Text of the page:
Should search engines like Google have to pay publishers like newspapers for linking to their content? France says yes, Google says no -- and it's prepared to go nuclear on the issue.
Google executives met with French government officials on Friday to discuss the company's threat to drop French media sites from its search results if France goes through with a proposal to make search engines pay commissions for links to news content.
The owners of many French newspapers are in favor of the tax, believing their revenue and copyrights are compromised when Google's search results display their content. French Culture Minister Aurelie Filippetti seems to agree. She told a parliamentary commission it is "a tool that it seems important to me to develop."
Google says that such a law would "threaten its very existence," according to a letter it sent to several French officials. The letter was first publicized by French news service Agence France-Presse, which obtained a copy. Google later posted the full letter on its European blog.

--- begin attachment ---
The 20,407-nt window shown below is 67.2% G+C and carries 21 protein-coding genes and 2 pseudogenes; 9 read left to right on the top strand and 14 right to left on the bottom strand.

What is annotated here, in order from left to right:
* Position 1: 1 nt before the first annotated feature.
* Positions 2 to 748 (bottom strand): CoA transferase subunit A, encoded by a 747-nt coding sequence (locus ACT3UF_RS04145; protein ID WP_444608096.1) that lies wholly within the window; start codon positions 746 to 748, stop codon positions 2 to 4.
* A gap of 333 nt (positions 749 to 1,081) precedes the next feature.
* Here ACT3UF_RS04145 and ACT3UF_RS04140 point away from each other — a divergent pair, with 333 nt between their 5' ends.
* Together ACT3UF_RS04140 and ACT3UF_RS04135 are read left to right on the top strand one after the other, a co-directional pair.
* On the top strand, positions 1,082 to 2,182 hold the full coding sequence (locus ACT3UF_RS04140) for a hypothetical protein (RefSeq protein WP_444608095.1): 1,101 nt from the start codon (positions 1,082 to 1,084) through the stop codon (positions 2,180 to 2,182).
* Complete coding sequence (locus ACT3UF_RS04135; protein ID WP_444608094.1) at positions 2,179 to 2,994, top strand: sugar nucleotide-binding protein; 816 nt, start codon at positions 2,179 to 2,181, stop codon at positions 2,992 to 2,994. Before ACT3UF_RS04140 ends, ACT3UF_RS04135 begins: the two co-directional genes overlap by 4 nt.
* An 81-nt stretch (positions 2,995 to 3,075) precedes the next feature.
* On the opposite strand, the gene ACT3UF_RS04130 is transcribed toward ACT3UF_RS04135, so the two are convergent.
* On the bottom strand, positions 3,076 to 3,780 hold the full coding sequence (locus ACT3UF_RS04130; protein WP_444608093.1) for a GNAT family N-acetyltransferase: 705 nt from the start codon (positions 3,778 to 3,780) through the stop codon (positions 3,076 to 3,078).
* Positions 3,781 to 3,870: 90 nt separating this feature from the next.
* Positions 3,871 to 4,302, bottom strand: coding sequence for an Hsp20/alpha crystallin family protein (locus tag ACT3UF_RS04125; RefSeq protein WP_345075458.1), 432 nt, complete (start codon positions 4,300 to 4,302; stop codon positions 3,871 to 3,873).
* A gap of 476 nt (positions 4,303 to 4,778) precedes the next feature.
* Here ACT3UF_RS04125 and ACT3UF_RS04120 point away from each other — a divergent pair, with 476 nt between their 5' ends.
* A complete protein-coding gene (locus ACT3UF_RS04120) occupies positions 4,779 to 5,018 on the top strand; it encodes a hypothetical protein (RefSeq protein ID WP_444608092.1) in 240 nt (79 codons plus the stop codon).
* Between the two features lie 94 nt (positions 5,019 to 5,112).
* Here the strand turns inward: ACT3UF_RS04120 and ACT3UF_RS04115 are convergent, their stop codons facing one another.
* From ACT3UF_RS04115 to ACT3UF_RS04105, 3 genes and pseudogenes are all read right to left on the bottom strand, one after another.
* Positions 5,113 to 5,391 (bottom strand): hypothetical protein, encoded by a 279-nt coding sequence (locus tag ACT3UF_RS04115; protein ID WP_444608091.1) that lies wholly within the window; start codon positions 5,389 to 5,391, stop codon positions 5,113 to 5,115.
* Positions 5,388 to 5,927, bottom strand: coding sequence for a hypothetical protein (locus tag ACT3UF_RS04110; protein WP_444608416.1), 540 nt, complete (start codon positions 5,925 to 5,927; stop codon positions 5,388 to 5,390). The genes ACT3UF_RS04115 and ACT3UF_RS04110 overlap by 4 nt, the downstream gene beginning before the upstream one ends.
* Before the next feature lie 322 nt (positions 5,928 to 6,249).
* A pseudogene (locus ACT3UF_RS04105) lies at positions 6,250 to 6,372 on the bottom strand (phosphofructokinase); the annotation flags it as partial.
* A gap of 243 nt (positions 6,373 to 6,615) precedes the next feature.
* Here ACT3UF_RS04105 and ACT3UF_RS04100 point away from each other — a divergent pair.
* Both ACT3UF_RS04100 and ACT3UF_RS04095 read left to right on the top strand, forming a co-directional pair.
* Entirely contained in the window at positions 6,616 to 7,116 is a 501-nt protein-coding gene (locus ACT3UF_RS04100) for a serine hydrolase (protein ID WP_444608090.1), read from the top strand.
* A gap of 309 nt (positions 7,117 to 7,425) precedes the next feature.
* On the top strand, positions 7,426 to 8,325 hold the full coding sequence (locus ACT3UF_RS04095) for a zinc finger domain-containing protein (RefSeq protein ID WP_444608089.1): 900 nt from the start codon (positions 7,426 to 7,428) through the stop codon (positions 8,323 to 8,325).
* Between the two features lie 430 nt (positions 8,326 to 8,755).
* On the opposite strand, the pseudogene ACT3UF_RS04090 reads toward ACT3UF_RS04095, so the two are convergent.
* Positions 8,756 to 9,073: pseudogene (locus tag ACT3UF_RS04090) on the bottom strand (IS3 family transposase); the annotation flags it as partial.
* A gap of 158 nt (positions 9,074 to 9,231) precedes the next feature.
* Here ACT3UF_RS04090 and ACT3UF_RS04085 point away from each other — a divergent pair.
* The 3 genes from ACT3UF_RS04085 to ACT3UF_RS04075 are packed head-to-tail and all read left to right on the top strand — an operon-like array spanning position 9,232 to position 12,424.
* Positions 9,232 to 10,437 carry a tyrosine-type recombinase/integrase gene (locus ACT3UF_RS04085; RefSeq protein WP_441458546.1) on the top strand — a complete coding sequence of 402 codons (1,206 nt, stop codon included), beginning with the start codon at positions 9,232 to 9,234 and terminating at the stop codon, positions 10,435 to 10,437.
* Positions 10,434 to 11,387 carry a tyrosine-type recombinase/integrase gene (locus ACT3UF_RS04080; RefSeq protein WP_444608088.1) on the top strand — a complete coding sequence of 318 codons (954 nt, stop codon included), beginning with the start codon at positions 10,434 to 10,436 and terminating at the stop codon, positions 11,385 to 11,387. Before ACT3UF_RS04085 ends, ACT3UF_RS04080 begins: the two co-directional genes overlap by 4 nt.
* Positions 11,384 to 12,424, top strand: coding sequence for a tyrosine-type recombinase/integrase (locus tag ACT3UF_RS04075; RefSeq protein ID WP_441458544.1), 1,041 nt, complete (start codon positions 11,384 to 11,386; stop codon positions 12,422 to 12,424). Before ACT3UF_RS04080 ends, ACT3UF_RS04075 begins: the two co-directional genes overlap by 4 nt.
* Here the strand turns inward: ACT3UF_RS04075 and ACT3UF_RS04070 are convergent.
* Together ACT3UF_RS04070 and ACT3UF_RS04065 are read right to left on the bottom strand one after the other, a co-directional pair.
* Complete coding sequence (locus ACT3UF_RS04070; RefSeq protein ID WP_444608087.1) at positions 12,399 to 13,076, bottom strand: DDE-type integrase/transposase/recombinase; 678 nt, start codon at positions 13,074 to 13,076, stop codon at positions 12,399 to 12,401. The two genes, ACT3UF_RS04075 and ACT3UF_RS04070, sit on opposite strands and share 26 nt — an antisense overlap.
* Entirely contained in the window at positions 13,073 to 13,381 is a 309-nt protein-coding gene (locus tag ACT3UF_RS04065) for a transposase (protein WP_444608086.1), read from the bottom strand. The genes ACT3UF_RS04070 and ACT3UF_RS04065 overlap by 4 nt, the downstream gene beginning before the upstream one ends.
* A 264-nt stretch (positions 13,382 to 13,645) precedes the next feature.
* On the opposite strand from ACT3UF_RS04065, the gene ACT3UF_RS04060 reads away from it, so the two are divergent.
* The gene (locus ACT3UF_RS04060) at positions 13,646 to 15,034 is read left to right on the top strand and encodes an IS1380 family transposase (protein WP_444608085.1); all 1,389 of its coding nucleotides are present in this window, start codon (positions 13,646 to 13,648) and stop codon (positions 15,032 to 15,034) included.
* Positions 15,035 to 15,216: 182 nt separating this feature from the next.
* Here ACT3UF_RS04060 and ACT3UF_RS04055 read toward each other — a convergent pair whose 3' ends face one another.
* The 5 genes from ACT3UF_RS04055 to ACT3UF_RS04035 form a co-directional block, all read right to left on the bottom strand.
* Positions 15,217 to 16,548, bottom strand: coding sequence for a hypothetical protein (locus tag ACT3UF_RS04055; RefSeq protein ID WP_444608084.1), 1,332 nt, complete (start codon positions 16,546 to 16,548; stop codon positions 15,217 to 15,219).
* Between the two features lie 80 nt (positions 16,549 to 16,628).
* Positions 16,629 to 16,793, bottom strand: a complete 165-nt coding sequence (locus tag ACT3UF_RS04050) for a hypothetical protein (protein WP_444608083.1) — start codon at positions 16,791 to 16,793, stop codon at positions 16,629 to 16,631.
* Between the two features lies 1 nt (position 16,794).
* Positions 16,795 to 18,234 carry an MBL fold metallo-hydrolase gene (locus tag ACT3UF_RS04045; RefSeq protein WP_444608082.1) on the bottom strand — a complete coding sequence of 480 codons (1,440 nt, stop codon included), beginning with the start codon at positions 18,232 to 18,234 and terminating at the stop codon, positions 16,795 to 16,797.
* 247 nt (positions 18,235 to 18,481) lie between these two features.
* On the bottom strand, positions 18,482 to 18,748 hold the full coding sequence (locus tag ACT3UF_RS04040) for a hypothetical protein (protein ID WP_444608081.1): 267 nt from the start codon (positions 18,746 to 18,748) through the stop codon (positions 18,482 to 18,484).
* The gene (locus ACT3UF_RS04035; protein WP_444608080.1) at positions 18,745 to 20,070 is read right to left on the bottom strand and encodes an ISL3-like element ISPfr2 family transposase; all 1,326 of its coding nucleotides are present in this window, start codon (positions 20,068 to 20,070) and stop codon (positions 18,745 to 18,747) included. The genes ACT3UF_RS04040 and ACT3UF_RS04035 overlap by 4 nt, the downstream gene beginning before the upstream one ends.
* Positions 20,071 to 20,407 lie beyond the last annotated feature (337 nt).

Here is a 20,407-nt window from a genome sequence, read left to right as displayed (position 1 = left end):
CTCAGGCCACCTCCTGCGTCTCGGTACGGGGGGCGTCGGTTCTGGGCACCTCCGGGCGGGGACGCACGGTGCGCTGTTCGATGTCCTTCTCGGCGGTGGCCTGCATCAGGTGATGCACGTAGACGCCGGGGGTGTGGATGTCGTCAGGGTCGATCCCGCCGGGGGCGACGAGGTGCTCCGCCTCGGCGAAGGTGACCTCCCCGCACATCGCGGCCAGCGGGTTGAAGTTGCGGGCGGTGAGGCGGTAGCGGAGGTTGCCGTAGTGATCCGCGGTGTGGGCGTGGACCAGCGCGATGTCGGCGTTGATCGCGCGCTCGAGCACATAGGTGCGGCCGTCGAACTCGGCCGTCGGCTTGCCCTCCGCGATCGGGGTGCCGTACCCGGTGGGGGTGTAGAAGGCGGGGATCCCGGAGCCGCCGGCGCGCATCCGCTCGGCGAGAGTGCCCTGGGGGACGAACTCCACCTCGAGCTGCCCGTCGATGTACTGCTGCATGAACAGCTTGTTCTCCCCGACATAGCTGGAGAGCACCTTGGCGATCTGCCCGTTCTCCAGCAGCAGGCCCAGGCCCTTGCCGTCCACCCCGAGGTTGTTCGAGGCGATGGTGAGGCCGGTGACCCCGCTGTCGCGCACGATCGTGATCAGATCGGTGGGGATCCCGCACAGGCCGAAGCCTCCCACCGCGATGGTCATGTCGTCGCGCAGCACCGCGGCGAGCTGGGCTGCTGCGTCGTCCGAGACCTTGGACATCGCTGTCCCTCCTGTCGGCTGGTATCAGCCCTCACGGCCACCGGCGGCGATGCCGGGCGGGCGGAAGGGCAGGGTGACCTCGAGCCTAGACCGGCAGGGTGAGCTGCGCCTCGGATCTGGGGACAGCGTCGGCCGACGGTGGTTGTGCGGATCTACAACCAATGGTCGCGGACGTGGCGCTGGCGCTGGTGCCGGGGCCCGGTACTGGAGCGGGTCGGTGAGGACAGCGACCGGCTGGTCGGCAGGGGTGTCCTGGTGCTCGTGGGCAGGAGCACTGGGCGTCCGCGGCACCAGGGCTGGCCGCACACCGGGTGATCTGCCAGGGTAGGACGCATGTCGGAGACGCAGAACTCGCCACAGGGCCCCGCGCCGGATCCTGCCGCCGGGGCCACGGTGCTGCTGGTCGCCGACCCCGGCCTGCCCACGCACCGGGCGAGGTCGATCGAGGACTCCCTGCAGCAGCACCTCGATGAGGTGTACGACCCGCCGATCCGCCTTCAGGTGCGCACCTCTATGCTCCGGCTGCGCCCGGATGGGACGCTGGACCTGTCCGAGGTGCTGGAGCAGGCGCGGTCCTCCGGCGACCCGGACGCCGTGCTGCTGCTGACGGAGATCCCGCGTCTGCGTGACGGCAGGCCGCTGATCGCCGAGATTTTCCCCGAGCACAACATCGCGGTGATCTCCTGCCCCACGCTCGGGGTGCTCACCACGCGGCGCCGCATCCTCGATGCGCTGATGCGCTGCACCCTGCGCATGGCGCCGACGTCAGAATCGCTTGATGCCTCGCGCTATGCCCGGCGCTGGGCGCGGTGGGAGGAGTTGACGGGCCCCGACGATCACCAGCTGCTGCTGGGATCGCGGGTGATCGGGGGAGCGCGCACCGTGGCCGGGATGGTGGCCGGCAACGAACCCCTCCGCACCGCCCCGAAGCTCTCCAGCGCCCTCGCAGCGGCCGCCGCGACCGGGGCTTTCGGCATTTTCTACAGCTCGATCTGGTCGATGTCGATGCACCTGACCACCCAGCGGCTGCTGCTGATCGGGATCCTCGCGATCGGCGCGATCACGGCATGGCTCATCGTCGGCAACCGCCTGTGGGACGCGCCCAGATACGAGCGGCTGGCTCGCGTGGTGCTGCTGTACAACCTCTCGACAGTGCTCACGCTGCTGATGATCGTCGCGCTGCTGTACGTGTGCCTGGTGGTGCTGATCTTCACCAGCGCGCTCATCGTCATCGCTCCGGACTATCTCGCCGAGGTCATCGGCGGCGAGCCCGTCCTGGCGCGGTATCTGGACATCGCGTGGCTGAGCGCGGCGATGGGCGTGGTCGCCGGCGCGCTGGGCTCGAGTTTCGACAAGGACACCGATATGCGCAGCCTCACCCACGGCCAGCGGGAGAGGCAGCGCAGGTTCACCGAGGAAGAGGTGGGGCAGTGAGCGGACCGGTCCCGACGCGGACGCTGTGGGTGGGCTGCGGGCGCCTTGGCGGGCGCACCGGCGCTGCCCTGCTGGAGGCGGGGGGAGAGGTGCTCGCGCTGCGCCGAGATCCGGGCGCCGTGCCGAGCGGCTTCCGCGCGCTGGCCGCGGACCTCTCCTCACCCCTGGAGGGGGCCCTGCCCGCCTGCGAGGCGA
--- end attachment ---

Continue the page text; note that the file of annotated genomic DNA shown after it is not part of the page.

Google says in the letter that it "cannot accept" such a move, and consequently would be forced to stop referencing French sites.
Google's representatives met in Paris with Fleur Pellerin, the French Minister for small business, innovation and numeric economy, according to Arnaud Guillois, a spokesman for the French embassy in Washington.
France isn't the only country in Europe to propose such legislation. Germany is considering a similar law.
Such rules "would be very damaging to the internet," Google said in its blog post.